Prague, 14 August 1997 (RFE/RL) - Moscow is introducing a new generation of advanced military aircraft even though the Russian government still has not paid the back wages of many officers and draftees.
On Monday, Russian first deputy defense minister Andrei Kokoshin said the Russian army of the future would be armed with advanced new combat aircraft. He added that the military had made particular progress in the development of control systems and avionics.
Then on Wednesday, a senior Russian air force officer amplified Kokoshin's remarks. He told the Interfax news agency that next week Moscow would unveil a new world-class warplane.
Suggesting that this new plane would "without a doubt" surprise many people, the officer -- whose name was not given -- said that it represented "a kind of answer to NATO's eastward expansion."
This public relations build-up for next week's third Moscow International Air Show raises three disturbing questions about Russian military policy.
First, is Moscow really as cash-strapped as the Russian government has repeatedly claimed? Russian officials from President Boris Yeltsin on down have regularly plead poverty to justify their inability to pay military personnel on a regular basis.
While Moscow recently has sought to reduce these wage arrears, it still owes many officers and men a great deal of money. And they may be less understanding of a government that is so publicly introducing a very expensive new aircraft.
Second, is Moscow planning to use this new generation of aircraft to increase its sales of military equipment abroad? Over the past three years, Moscow has significantly increased such sales around the world.
Just this month, for example, Indonesia announced plans to buy several Russian Sukhoi-30 jet fighters. And the new Russian plane being touted this week could lead to even more sales.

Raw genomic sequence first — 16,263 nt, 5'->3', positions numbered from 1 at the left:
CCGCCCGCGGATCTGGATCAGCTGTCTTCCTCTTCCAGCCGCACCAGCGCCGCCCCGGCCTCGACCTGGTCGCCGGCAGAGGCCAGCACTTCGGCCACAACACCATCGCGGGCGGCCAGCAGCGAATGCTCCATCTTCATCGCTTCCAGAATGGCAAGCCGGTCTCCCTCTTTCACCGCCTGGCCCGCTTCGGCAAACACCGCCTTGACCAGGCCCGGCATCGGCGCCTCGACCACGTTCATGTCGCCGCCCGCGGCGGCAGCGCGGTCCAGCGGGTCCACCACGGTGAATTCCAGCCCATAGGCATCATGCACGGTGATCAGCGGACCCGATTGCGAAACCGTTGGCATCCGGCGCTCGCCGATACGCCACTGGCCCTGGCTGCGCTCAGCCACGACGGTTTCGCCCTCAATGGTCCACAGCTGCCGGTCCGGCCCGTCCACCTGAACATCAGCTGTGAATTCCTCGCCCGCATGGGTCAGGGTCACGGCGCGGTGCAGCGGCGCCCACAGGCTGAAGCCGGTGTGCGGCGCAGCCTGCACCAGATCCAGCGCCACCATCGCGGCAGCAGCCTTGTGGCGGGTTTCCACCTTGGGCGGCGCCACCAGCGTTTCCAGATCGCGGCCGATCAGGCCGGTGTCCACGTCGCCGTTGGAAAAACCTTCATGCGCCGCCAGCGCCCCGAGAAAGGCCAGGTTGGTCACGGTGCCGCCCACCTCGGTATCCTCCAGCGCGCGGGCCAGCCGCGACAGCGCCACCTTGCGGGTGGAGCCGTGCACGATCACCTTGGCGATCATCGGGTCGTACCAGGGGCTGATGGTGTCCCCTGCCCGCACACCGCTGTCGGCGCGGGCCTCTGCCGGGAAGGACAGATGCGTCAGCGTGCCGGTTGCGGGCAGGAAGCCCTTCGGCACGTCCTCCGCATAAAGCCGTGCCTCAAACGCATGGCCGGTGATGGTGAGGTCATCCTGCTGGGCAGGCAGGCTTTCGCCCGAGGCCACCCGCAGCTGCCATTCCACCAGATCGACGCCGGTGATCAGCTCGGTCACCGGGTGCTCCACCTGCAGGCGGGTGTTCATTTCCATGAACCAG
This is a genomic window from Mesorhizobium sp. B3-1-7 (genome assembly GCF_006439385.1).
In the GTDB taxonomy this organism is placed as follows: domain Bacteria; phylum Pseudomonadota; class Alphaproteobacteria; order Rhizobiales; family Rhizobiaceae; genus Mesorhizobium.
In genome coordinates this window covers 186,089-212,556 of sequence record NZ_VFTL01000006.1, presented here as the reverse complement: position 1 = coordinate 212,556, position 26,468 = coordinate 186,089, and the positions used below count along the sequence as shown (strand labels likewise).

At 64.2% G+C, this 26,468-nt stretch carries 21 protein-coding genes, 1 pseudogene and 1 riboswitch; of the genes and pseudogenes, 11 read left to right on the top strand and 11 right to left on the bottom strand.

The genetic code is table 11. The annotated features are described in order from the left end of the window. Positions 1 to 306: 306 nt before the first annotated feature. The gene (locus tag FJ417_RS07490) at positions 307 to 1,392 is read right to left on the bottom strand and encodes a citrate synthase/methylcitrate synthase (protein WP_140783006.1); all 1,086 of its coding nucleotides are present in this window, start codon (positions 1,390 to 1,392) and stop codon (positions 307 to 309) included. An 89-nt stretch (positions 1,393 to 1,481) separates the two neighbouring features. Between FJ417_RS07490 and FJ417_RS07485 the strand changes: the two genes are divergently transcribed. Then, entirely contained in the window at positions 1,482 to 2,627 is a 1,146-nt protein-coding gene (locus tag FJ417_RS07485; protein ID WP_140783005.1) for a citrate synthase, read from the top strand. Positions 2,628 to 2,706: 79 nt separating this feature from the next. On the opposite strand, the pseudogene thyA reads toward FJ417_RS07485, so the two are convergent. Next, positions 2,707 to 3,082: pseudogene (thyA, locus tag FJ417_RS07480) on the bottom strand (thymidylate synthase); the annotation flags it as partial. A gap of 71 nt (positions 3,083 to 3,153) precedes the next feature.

Such sales could have some unfortunate consequences both beyond Russia's borders and within them. Abroad, such sales of advanced weaponry could destabilize any number of situations by setting off regional arms races.
And at home, the more profitable Russian military industry becomes, the less willing the Russian government is likely to be to pursue defense conversion.
Given continuing declines in other sectors of the Russian economy, these profits from the sale of advanced military equipment abroad could mean that Russian military industry will occupy an ever larger share of the country's economic and hence political life.
And third, this announcement of a new plane raises the further question: just how pacific are Russia's intentions?
By suggesting that the new plane represents an answer to NATO's decision to include three former Warsaw Pact countries as members, Moscow is implying that it will seek to build up its own forces to be in a position to block any further growth of the Western alliance.
For the immediate future, the Russian government probably is not going to be able or even willing to project that kind of power. But the threat implied by this announcement will have an immediate impact on the debates taking place in each NATO country about enlargement.
Many opponents of any growth in the alliance have argued that NATO's move to the east will prompt Moscow to rearm, a step that would inevitably affect East-West cooperation and limit Russia's ability to make the transition to democracy and free markets.
They are certain to point to this announcement of a new Russian plane as proving their case.
But this Russian strategy, if such it is, may have the unintended consequence of actually strengthening the position of those who actively back NATO expansion.
To the extent that the new aircraft represents "a kind of answer" to the Western alliance, the Russian government has unwittingly provided support for those who argue that Moscow continues to represent a threat to the countries of Eastern Europe.
And that will only increase the stridency of demands by those countries to be included in the Western defense alliance.
At the same time, the introduction of this new weapons system now suggests that at least some in the Russian capital will always seek a military answer to any action of the West, something that could complicate East-West relations more generally.